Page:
BOSTON – SEPTEMBER 13, 2022 – The Boston Public Library today announced the reopening of the Central Library’s Special Collections Department following the completion of a $15.7 million City-funded renovation. The library’s extraordinary collections will be available for in-person use once again starting today, September 13th. Mayor Michelle Wu, alongside library and city officials, marked the occasion with a reopening ceremony in the newly completed public space.
“We are so lucky to have historic books and manuscripts on display at the Boston Public Library, and with that comes a responsibility to take care of these works and make them easily accessible,” said Mayor Michelle Wu. “I’m thankful to the BPL and all who made restoration of the Special Collections possible for future generations of Boston residents to enjoy.”
The renovation of the Special Collections department, located at the Central Library in Copley Square, was a five-year project made possible by a $15.7 million capital investment from the City of Boston. It was a collaboration between the Boston Public Library, the City of Boston’s Public Facilities Department, and Finegold Alexander Architects. The 31,000 square foot renovation includes improvements to public spaces, including a new reading room and lobby; upgraded collections storage for rare books and manuscript collections totaling nearly 7 miles of specialized shelving; new staff workspaces; and a state-of-the-art conservation lab and fire suppression system. The improvements will ensure the long-term preservation of – and continued public access to – the library’s exceptional and historic collections. The new space was designed to support a welcoming, user-centered service model, encouraging patrons to visit and engage with the storied collection.
“Thank you to the City of Boston for making this incredible renovation possible,” said BPL President David Leonard. “The BPL can once again provide full service to our Special Collections’ treasures and continue stewarding the Rare Books and Manuscripts collections in our newly renovated world-class space, accessible to all, both in-person and online. The historic items in this collection belong to the people of our city, and we look forward to sharing them with our community and the world.”
The BPL’s Special Collections include rare books, manuscripts, prints, archives, music, fine arts, and photography. Notable items from the collection include a copy of William Shakespeare’s First Folio; Robert McCloskey’s sketchbooks, including his preliminary drawings for Make Way for Ducklings; four original printings of the Declaration of Independence; the complete run of the abolitionist paper The Liberator; 350 works by famed artist Henri de Toulouse-Lautrec; the Robert Aitken Bible, the first complete English-language Bible printed in America; and much more.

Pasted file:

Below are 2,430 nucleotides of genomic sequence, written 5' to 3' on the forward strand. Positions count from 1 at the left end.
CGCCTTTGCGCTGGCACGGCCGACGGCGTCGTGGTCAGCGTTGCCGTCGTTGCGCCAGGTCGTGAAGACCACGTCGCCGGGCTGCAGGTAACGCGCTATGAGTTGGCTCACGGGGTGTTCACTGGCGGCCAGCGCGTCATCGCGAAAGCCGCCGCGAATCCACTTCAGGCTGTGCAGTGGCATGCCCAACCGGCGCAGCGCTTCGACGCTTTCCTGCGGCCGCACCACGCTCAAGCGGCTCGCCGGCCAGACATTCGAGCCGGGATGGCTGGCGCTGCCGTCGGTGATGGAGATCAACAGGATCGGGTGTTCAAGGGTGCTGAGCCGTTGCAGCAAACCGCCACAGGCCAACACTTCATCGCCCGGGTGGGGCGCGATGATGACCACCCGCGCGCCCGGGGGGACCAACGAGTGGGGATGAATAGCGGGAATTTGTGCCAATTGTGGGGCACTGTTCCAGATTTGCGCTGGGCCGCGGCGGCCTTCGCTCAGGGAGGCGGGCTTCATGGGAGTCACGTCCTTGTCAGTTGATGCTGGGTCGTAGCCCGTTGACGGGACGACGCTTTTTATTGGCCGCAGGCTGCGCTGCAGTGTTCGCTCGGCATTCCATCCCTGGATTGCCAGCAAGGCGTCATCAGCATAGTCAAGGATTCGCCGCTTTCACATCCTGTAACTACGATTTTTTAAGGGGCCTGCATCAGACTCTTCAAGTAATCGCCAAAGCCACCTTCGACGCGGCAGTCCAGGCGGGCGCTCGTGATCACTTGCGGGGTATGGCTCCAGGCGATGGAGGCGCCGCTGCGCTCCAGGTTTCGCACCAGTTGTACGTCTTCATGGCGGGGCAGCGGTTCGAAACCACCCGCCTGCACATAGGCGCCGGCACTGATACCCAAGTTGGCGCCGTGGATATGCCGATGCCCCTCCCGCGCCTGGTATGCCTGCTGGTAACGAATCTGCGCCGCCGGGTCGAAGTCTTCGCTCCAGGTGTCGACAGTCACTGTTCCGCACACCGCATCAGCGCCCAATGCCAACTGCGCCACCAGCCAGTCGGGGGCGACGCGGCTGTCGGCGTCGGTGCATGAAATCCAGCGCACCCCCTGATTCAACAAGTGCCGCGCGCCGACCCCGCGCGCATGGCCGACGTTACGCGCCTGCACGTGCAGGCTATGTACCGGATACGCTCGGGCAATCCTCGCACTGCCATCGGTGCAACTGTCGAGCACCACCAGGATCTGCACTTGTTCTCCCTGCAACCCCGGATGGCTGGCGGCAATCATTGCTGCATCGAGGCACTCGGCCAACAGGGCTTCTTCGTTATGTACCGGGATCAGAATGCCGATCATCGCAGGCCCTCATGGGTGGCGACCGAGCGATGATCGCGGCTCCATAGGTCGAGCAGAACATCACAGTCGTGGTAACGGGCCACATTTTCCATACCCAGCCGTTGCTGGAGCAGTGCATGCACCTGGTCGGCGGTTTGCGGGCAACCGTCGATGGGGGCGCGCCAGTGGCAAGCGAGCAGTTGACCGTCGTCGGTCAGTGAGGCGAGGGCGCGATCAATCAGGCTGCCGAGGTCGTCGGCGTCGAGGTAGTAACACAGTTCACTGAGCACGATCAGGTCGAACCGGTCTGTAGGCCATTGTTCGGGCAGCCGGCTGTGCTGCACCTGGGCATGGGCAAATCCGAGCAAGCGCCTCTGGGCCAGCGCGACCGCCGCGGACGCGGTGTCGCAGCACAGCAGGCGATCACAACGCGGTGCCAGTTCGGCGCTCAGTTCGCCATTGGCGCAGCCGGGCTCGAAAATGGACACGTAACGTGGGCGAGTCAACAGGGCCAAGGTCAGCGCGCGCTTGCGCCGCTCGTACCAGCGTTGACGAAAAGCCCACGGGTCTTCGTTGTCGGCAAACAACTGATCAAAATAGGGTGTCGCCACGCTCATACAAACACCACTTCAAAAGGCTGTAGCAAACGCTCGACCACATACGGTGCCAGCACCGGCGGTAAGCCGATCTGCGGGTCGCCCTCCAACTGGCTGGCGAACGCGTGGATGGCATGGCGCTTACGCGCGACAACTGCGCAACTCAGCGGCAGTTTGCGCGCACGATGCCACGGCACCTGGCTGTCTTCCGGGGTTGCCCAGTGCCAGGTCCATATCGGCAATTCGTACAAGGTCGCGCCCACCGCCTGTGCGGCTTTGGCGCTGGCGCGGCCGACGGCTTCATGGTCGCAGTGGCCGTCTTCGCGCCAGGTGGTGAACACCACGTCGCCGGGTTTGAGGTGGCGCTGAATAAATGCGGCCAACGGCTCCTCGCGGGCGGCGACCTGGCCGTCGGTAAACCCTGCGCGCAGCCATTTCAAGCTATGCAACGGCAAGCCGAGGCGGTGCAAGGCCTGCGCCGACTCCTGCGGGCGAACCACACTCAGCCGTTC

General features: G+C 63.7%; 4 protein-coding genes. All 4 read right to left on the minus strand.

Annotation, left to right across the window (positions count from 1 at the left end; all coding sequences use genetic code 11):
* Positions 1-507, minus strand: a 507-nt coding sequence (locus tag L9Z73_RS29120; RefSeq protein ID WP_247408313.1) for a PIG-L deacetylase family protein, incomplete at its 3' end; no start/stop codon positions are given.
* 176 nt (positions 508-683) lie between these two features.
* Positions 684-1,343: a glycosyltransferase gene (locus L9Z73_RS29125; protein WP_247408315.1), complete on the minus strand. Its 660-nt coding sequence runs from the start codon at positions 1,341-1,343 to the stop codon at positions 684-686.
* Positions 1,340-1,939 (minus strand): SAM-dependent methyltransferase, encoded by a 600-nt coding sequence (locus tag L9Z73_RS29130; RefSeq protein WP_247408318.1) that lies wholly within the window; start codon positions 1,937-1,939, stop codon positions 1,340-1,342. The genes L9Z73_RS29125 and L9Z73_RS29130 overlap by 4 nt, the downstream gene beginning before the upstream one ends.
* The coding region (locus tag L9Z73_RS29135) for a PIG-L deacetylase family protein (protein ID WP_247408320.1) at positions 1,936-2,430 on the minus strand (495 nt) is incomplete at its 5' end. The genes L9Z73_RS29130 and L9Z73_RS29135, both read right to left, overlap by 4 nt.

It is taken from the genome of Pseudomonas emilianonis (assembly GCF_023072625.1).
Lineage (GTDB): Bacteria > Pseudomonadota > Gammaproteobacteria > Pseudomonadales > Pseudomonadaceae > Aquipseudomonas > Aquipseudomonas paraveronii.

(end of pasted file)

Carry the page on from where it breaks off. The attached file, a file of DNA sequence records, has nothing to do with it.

“We are thrilled to welcome visitors into the newly renovated Special Collections spaces,” said Beth Prindle, BPL’s Head of Special Collections. “As one of only two public members of the Association of Research Libraries (ARL), the BPL has a particular responsibility to providing the broadest possible access to these rare, distinctive, and culturally significant materials. Our collections are available for the study and enjoyment of everyone. As it says on the side of the McKim building, we are dedicated to making these treasured items ‘Free to All.’”
The Special Collections renovation was spurred by the deteriorating state of the former Rare Books & Manuscripts public spaces and collection storage facilities in the library’s 1972 Boylston Street building. During construction, the Rare Books & Manuscripts collection was relocated off-site and stored securely for more than 4 years while the spaces were under renovation. While in-person service was closed during the renovation, BPL staff significantly improved the public’s ability to access and explore these collections through major cataloging and digitization efforts. The library has also hired numerous new specialized staff members to bring additional expertise and stewardship capacity in Archives, Arts, Rare Books, and Conservation.
Patrons looking to visit and engage with items in the collection can create a reading room account at readingroom.bpl.org and use the request page to request materials at their preferred date and time. Visitors are also welcome to view a selection of objects on display in the Special Collections Lobby.
To learn more about the Boston Public Library’s Special Collections, visit bpl.org/special-collections.